While Bruce Weber of the New York Times said that digitized music wasn’t “unworthy or cheap, just not as thrilling as it might otherwise be,” the Charleston, South Carolina, Post and Courier asserted in an editorial on the issue, “There is nothing as tacky as canned music in a musical . . . .” I couldn’t agree more. If a composer writes a score incorporating synthesizers and digital sampling—they’re unquestionably part of the 21st-century sound-and-musicscape—I say, fine. Just like with CGI, mo-cap, projections, and holograms, I want writers, composers, directors, and designers to use whatever’s available to create their images and express their ideas. If a show requires two kazoos or a one-man band, go for it, I say. (Yes, I know there are contractual constraints; I’m pretending there aren’t for the sake of argument.) It’s akin, I think, to Leroy Anderson’s writing a composition that incorporates an actual typewriter in its orchestral arrangement. But music meant to be played by a live, 20-piece band sounds wan and lifeless if there are just ten musicians in the pit backed by a digital music machine. As one Broadway violinist put it: “First they take away 10 of our 15 violins, and then add a synthesizer, but it’s not the sound of live people.” That’s exactly what I warned could happen at the dawn of the technical theater era if amplification proliferated: “What makes theater special—its liveness—will deteriorate.” As the Post and Courier advised: “Why not just go to the movies and see virtual drama instead?”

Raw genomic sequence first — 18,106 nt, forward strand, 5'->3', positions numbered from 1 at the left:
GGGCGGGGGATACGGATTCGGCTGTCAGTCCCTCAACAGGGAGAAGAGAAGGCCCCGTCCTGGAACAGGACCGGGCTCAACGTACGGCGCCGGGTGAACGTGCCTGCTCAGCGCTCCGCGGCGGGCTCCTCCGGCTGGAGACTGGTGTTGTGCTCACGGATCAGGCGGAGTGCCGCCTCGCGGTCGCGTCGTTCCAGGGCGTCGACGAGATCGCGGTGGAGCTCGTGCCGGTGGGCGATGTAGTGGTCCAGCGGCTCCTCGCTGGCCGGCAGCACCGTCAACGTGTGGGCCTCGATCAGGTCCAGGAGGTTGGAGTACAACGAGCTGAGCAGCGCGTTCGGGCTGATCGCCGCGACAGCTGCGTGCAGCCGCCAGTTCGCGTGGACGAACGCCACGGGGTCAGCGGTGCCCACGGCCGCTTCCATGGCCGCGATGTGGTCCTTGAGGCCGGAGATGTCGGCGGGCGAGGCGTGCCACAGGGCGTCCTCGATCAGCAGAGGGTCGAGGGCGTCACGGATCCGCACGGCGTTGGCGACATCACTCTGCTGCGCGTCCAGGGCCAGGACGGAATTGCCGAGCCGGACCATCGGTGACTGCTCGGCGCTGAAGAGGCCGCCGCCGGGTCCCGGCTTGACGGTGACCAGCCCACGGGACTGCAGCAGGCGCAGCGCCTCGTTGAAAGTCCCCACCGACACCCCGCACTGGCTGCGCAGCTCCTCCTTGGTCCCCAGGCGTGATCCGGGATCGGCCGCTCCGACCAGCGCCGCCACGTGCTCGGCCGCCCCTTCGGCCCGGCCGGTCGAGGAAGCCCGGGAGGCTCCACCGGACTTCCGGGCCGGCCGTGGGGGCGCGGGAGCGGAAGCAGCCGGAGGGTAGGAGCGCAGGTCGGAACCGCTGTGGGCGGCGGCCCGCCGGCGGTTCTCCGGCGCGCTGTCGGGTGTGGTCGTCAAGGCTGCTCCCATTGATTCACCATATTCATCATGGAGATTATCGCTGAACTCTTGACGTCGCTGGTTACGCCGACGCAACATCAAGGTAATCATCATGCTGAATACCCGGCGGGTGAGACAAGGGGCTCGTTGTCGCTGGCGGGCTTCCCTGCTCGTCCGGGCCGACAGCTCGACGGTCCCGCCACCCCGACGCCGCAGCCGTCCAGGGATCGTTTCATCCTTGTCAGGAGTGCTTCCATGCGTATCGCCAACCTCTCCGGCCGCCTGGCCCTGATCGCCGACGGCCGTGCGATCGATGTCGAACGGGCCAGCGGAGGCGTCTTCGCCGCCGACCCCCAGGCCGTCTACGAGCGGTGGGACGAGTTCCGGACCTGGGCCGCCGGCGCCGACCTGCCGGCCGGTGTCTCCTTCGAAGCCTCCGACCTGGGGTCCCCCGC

The union’s fears are not entirely unfounded. In addition to the threat by producers to use RealTime’s and Musical Arts’ virtual orchestras to break Local 802’s strike in 2003, most “live” shows in Los Vegas (where lately a number of Broadway musicals have moved after their New York runs) and Branson, Missouri, are performed to recorded scores. Recent tours of The Music Man and Miss Saigon went out with synthesized orchestras, Cameron Mackintosh replaced half the musicians in the pit at London’s Les Miz with a virtual orchestra in 2004, and machines are in use in small regional theaters. The Miss Saigon touring company, for example, performed with 11 musicians and a “music-making computer” that replaced 19 others. (The original Broadway production had been scored for 26 instruments.) Newsday’s Linda Winer asked, back in 2003: “Has the deeply sensual pleasure already been so diminished by amplification and mechanical imitation that we no longer can comprehend the profundity of the connection or understand the real threat of its extinction?” She added: “[T]urning the great tradition of the American musical into karaoke is not exactly waving the flag for national pride . . . .”